The recent U.S. Religious Landscape Survey conducted by the Pew Research Center reaffirms findings that have been known in Hispanic/Latino ministry circles for a long time. Namely, Hispanics/Latinos are responsible for most of the growth of the Catholic Church in the United States (71 percent since 1960). This pattern will continue for decades to come as Hispanics/Latinos account for nearly half of all Catholics ages 18-29 (45 percent), and far more than 50 percent of new immigrants achieving permanent residency status. The survey also confirms that the United States is on the verge of becoming a minority Protestant country, now standing barely at 51 percent.
What is news about the Religious Landscape Survey is that Catholicism has experienced the greatest net losses among all religious denominations, as a result of affiliation changes. While nearly one-in-three US-born Citizens (31 percent) was raised Catholic, today fewer than one-in-four describe themselves as Catholic. The impact of this loss has been offset to some degree by immigration, as foreign-born adult Catholics outnumber Protestants by a nearly one-to-two margin (46 percent Catholic vs. 21 percent Protestant). But would new immigrant Catholics stay Catholic? New immigrants from Latin America to the United States experience a dramatic shift as they go from living in a mostly Catholic culture, to functioning in a historically Protestant, and yet, increasingly secular U.S. culture. This process of acculturation into a more fluid and pluralistic society can have a significant impact on Hispanic/Latino new immigrants’ religious identity. Previous studies by the Pew Research Center show that as Hispanics/Latinos move away from their language and culture, they tend to move away from their Catholic identity and practices as well. Fear of immigrants and a push for cultural assimilation may accelerate this process.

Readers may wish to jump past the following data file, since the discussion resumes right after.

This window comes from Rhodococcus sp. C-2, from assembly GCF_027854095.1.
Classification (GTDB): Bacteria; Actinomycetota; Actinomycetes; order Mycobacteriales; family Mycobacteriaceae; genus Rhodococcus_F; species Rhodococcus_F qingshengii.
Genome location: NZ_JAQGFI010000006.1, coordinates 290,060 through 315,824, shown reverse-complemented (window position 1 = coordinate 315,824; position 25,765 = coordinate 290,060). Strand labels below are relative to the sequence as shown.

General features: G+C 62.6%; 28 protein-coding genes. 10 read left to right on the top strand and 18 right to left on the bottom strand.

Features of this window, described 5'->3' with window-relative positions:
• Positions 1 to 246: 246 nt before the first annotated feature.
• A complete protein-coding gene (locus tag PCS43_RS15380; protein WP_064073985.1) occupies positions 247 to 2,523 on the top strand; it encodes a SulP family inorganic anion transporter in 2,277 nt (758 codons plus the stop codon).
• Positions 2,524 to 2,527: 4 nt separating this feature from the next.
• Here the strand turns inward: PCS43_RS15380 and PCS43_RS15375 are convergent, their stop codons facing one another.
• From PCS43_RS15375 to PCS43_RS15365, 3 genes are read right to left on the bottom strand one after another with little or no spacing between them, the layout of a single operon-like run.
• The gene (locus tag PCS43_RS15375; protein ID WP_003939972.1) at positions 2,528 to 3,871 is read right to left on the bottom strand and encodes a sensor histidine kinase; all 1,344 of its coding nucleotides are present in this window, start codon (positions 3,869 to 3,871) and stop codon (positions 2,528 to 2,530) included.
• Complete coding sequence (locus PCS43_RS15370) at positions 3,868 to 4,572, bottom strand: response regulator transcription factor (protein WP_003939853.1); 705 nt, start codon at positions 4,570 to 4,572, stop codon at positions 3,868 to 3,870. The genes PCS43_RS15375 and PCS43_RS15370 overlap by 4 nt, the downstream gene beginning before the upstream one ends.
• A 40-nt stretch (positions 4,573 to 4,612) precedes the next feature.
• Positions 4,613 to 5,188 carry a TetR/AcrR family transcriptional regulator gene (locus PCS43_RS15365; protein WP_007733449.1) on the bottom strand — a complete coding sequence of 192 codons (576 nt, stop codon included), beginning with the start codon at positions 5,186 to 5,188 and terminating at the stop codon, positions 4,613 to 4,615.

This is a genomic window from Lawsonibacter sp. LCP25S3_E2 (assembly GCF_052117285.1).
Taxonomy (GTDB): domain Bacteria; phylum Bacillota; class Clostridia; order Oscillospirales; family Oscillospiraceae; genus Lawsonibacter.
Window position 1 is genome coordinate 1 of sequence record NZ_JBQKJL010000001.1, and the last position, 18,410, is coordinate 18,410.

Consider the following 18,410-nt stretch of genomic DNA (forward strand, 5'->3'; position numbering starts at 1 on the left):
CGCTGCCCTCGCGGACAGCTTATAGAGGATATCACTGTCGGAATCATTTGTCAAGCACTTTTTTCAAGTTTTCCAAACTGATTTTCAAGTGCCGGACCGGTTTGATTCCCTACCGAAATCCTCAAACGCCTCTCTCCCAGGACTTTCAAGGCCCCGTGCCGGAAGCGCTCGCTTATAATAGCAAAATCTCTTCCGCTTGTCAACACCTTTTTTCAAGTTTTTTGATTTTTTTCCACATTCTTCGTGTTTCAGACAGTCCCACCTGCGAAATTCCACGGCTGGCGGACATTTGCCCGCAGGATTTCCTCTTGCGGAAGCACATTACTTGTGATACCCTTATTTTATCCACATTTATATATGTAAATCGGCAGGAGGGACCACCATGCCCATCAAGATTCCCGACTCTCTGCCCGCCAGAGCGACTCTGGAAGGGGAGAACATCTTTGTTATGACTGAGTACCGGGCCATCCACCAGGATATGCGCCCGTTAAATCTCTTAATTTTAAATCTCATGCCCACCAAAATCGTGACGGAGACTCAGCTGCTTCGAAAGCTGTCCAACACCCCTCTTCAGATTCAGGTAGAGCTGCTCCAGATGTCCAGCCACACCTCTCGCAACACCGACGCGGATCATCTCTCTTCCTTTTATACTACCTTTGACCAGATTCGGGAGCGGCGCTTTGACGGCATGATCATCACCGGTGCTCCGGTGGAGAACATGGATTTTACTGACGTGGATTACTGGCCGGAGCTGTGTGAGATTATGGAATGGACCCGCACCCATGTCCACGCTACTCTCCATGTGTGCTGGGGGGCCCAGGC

There has been a considerable amount of discussion about Hispanic/Latino Catholics changing their religious affiliation. However, we know that when Hispanics/Latinos are welcomed by the local Catholic parish, and served in their own cultural and linguistic context, they are much more likely to develop an identity as Hispanic/Latino Catholics, and a sense of belonging to the Catholic Church in the United States. According to a 2007 survey gathered by the Secretariat for Hispanic Affairs, USCCB, more than five million Hispanic/Latino Catholics attend Mass in Spanish every week in more than 4,000 parishes across the country. A parish model focused on mission and community building has been the key to this success story.
In general, factors that contribute to the change from Catholicism to other religious affiliations may range from interfaith marriages to disagreements about certain teachings of the church. However, there may be factors that have less to do with specific practices or teachings, and more to do with tendencies that permeate U.S. culture today. A move from community focused living to individual focused living, the erosion of the institution of marriage and of family life, and a ‘way of life’ and self-worth that is measured by one’s ability to produce and purchase material goods, find today’s men and women with less time and energy to be in relationship with one another. These tendencies seem to be more prevalent in urban settings, where the pace of life inhibits human interaction, including religious gatherings. Pope Benedict XVI touched upon some of these tendencies during his recent visit to the United States. He remarked that we were created as social beings who find fulfillment only in love for God and for our neighbor. He added “If this seems counter-cultural, that is simply further evidence of the urgent need for a renewed evangelization of culture.” As the U.S. religious and ethnic landscape continues to change, the relationship between faith and culture will become more relevant. New immigrants, particularly Hispanic/Latinos have a great deal to contribute to this dialogue.
Alejandro Aguilera-Titus is the assistant director of the Secretariat for Hispanic Affairs in the Department of Cultural Diversity in the Church of the USCCB.